Another route to doing meaningful legal work pending bar admission is to seek a Law Clerk position within USAJobs. Law clerkships require graduation from law school and generally do not require admission to the bar. However, your legal education is still very much valued as you would be performing professional legal work often with and for attorneys. For example, I served as a law clerk for the U.S. Department of Health and Human Services, Office of Counsel to the Inspector General where my work included drafting briefs under attorney supervision to Administrative Law Judges. Depending on the agency, you may be engaged in providing comments and recommendations on regulatory guidance, interpreting legislation, and observing proceedings. For example: working for the Internal Revenue Service could provide enriching opportunities to observe tax court proceedings and see experienced attorneys in action.
Through my clerkship experience, I met current high-ranking officials in government, who obtained their Juris Doctor, and started their federal government career after graduation as a Presidential Management Fellow. This two-year fellowship seeks recent graduates with advanced degrees, including law, and offers leadership development training, and the opportunity to work for a range of federal agencies.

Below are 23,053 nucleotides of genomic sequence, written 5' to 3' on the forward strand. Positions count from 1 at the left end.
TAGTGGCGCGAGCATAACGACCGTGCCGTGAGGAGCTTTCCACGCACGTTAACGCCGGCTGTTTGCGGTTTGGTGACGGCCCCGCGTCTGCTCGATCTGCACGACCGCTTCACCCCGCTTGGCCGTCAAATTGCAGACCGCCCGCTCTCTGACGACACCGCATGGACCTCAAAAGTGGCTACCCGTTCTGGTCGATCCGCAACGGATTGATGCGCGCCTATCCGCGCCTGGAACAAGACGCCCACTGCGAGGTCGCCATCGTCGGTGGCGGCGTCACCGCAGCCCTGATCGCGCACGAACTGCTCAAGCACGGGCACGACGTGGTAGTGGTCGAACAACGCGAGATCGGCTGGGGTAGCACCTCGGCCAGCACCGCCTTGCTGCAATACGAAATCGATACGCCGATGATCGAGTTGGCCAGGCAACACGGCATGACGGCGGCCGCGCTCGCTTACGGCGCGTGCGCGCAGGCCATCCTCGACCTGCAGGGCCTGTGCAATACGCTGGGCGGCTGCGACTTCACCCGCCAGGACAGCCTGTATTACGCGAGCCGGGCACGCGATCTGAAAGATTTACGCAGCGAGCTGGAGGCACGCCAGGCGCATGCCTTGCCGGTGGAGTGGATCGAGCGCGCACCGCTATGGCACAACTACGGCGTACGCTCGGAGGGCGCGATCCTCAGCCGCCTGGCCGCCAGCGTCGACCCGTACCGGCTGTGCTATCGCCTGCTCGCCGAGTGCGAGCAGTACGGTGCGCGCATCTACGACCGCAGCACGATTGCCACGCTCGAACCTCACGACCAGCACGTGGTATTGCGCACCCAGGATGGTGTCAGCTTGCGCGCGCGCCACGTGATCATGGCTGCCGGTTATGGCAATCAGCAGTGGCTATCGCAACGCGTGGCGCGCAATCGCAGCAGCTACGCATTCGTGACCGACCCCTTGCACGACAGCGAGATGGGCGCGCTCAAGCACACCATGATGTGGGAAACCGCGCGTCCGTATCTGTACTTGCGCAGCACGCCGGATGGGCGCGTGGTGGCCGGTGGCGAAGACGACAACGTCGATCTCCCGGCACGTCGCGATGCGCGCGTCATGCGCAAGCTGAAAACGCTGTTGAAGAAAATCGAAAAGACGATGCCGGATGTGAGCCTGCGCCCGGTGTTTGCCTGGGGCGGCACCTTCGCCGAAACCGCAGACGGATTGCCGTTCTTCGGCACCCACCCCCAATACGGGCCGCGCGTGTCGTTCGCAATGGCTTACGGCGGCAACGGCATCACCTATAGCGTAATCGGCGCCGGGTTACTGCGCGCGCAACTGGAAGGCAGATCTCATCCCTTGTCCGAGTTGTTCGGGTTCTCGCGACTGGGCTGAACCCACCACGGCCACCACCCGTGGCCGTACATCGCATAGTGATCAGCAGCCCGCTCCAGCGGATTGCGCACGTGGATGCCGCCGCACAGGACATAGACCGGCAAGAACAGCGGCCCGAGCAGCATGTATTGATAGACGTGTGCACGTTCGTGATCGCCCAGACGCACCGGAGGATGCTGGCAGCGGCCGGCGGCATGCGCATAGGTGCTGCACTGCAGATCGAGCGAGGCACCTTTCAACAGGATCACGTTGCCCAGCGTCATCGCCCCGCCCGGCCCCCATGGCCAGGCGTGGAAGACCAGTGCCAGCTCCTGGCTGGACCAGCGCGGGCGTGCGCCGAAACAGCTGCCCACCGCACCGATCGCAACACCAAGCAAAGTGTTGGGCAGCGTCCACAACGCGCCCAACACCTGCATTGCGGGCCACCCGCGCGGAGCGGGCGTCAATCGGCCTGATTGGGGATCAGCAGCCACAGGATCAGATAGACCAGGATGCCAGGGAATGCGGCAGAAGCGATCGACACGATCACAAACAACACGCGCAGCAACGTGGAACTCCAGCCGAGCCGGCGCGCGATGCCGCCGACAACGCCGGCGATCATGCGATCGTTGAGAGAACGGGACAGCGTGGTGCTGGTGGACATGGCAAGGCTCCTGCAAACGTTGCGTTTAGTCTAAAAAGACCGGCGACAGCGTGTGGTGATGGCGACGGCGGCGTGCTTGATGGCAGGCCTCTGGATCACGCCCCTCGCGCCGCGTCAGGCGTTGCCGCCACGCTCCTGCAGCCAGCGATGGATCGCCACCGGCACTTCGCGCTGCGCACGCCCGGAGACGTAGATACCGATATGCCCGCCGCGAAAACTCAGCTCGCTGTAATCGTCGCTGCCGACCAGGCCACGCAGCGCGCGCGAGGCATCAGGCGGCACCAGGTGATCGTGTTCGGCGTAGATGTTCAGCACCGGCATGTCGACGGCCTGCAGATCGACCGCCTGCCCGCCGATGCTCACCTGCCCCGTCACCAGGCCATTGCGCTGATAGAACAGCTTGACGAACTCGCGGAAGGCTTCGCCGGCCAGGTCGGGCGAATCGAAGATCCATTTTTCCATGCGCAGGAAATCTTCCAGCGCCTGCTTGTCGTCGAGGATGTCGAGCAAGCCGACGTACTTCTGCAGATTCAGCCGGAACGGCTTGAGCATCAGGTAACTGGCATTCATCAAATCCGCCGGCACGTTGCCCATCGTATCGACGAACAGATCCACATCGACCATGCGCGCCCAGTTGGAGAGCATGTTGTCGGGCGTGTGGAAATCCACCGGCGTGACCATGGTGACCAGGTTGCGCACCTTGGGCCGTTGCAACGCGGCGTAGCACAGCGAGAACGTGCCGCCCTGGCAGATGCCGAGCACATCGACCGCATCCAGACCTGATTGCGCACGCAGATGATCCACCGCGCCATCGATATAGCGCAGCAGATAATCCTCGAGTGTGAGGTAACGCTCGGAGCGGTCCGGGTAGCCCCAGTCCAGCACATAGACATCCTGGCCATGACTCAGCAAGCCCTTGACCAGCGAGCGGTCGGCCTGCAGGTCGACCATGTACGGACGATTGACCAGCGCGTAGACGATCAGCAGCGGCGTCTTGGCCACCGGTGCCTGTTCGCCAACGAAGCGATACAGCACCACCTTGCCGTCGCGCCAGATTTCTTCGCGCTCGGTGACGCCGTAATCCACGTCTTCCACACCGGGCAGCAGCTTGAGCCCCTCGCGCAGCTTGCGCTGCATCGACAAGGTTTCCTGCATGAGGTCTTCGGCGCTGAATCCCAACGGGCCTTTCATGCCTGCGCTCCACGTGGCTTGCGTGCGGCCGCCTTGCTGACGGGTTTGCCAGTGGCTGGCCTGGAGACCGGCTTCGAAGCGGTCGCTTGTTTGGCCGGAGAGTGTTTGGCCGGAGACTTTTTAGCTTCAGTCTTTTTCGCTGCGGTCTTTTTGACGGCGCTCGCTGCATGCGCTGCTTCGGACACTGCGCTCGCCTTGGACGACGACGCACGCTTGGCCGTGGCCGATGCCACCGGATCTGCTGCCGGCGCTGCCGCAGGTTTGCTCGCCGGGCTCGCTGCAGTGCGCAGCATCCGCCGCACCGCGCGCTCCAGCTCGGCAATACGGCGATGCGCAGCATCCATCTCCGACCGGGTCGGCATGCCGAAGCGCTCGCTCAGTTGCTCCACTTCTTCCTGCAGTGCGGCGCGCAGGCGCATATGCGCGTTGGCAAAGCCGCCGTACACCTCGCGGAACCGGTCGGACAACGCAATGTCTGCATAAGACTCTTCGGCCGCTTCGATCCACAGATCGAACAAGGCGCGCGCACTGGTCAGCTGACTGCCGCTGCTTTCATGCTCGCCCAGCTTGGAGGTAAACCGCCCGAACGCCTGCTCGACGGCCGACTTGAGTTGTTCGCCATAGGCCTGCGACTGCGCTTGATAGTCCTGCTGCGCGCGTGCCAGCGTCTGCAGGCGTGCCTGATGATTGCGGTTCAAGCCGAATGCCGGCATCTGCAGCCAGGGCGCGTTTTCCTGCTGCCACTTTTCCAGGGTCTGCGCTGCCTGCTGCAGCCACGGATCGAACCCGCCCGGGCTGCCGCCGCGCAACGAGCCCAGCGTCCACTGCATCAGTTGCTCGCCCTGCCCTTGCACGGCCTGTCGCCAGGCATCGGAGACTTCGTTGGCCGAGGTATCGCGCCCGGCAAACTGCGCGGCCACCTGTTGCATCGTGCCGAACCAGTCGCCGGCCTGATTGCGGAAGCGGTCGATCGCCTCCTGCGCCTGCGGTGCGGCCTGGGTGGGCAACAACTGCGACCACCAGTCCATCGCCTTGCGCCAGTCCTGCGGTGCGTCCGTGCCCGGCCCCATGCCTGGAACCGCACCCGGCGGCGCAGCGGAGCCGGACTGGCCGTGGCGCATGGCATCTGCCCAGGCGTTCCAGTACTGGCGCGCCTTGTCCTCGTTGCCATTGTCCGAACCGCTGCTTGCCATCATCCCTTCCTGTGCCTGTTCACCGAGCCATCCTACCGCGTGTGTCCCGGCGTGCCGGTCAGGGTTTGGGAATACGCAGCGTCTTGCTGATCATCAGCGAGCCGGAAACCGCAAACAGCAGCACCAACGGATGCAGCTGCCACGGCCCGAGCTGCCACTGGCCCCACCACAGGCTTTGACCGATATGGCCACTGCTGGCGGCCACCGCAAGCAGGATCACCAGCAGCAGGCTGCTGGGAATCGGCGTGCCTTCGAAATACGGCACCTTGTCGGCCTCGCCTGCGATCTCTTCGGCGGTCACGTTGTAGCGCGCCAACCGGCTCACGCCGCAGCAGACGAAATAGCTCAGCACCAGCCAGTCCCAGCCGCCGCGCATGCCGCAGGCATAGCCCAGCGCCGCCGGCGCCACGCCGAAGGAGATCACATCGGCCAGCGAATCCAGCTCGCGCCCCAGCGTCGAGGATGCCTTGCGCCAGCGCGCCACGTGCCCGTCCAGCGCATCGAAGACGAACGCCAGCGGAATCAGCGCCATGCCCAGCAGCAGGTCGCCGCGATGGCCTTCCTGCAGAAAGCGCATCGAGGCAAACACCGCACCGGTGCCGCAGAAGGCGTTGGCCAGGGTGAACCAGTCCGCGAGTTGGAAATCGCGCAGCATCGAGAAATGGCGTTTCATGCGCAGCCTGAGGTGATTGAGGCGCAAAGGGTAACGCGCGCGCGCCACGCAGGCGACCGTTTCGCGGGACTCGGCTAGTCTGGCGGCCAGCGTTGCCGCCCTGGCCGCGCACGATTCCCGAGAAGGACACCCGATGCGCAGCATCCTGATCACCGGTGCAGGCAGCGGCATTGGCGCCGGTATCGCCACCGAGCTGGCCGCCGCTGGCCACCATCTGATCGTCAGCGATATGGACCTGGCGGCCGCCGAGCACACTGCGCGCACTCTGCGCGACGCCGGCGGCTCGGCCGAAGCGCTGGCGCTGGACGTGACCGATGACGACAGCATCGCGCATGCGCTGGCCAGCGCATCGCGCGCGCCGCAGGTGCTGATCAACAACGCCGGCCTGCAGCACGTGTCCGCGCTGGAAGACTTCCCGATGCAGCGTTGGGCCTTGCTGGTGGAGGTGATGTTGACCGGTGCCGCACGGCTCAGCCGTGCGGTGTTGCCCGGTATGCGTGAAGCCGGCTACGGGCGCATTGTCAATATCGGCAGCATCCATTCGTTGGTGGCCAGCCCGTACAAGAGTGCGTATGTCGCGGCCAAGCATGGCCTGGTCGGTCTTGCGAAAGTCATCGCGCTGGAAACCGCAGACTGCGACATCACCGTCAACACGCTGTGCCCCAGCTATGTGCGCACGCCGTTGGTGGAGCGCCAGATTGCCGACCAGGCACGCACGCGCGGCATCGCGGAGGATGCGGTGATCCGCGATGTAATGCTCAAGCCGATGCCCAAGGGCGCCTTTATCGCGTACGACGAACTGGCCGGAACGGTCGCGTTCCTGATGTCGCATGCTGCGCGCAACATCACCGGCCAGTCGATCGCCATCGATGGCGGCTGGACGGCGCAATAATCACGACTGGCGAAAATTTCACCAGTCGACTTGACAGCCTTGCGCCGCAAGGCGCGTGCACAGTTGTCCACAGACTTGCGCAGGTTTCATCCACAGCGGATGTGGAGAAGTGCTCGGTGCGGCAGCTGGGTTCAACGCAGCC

There are several excellent law clerkship opportunities at the state district court level. A major benefit of a district court clerkship is hands-on and variety in experience. You will likely be engaged in seeing the commencement of a lawsuit and be exposed to trial practice, providing variety in your daily experience. You will have a chance to observe proceedings, engage in discovery, jury preparation, and legal writing for various judges, which will be utilized to advise them on their ruling. If you see yourself practicing litigation, it is worthwhile to learn from the perspective of a judge what makes good and bad lawyering from the other side of the bench. You can find up to date openings for state district judicial clerkships here. If you are considering relocating to another state, applying to a state district court is a great way to learn the laws of the state that you may find yourself practicing in in the future.